Idlib bombing amounts to scorched-earth policy, says UN official
Britain's ambassador to UN says Russian and Syrian units will face war crimes charges
Air strikes in Idlib by the Syrian regime and its Russian backer amount to a scorched-earth policy, a top UN official said on Tuesday, accusing world leaders of ignoring attacks on civilian targets.
The remarks came days after a photograph of a three-year-old girl clinging to her smaller sister's t-shirt in the rubble of a bombed-out building went viral and highlighted the plight of people stranded in the north-west province.
In remarks that reiterated repeated briefings that Idlib has become a catastrophe, Mark Lowcock, the UN's coordinator of humanitarian affairs, said the same town where the three-year-old later died of her wounds was still being bombed days later.
“You in this Security Council have ignored all the previous pleas you have heard,” he said in New York. “You know what is happening and you have done nothing for 90 days as the carnage continues in front of your eyes.
“Are you again going to shrug your shoulders, as Michelle Bachelet said. Or are you going to listen to the children of Idlib and do something about it?”
Ms Bachelet, the UN's High Commissioner for Human Rights, last week said at least 450 civilians had been killed since the forces of Syrian President Bashar Al Assad and Russia began their offensive in Idlib in April. Their stated military aim is to defeat rebels, the main group being the Al-Qaeda-affiliated Hayat Tahrir Al Sham group, but air strikes have hit hospitals, schools and other civilian sites.
Analysis of time-stamped satellite imagery gathered over the past three months shows that at least 17 villages have been completely destroyed, Mr Lowcock said.
“What you see is a level of destruction consistent with a bombing campaign aimed at a scorched-earth policy,” he said, referring to Kafr Nabutha, a town in southern Idlib where buildings have been flattened.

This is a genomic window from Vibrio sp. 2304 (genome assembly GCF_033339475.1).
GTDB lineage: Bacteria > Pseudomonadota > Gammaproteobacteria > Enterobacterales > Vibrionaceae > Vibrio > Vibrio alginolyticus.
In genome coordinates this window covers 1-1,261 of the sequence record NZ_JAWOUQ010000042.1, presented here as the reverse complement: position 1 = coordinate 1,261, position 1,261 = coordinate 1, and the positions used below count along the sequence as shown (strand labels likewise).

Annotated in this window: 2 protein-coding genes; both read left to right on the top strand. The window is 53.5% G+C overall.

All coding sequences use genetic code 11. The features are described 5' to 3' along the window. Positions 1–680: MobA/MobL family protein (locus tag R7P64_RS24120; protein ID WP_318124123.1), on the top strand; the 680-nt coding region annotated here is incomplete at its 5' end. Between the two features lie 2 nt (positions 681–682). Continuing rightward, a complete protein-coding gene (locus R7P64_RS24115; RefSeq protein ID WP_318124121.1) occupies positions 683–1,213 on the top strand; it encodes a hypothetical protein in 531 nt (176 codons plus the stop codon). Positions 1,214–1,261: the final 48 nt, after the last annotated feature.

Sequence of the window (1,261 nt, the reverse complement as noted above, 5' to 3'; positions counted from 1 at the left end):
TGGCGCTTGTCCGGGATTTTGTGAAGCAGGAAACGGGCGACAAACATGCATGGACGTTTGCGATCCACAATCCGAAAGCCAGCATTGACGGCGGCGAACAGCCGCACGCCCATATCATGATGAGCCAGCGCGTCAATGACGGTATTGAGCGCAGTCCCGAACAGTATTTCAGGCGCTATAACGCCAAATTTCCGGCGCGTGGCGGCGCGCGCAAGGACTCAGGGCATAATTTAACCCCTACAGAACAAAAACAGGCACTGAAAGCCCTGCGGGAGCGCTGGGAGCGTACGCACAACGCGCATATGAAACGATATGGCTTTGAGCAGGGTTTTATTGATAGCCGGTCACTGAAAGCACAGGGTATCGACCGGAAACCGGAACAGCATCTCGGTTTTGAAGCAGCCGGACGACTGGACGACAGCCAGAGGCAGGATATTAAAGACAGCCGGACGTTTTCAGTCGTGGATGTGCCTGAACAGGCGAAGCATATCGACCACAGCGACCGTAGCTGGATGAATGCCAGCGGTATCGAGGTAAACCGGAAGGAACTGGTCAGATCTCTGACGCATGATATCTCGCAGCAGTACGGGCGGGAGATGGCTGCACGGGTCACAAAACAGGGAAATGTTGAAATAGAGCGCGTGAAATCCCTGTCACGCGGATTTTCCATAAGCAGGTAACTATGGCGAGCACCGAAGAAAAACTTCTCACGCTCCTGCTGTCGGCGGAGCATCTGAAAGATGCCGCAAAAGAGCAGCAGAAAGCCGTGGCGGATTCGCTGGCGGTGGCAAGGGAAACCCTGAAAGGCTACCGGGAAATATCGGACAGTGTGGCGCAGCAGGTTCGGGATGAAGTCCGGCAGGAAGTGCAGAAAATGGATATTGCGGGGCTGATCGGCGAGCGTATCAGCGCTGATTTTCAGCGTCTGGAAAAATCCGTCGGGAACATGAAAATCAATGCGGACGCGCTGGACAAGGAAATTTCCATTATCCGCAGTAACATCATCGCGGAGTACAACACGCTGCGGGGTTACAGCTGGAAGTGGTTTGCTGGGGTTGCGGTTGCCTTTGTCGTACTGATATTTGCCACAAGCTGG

Information received about air attacks will be passed on to the Commission of Inquiry for Syria, which is gathering and preserving evidence for potential war crimes charges committed over the more than eight-year war, Mr Lowcock told the council.
Britain's permanent representative to the UN, Karen Pierce, said a recent letter from the Syrian ambassador to the UN, which admitted at least one hospital had been deliberately targeted, was confirmation that war crimes were being committed.
“What is happening in Idlib makes a mockery of permanent state responsibilities,” she said in reference to Russia and its ability to veto any collective action by the council.
Syrian and Russian units who are proven to have bombed civilian sites will eventually be subject to international charges, Ms Pierce insisted, despite the diplomatic stalemate.
Interviewed about Idlib and the council's inaction, she earlier told BBC's Radio 4 Today programme: “We actually need the Russians to get to the same sort position they did in the 1990s on Bosnia, where in the face of such awful humanitarian situations on the ground, and indeed crimes against humanity and worse, the Russians agreed with us in the Security Council.
“We’ve got to keep trying for the sake of the people in Idlib, no matter how unsatisfactory, and no matter how cynical the Syrian and Russian reply is.”
Updated: July 30, 2019 09:32 PM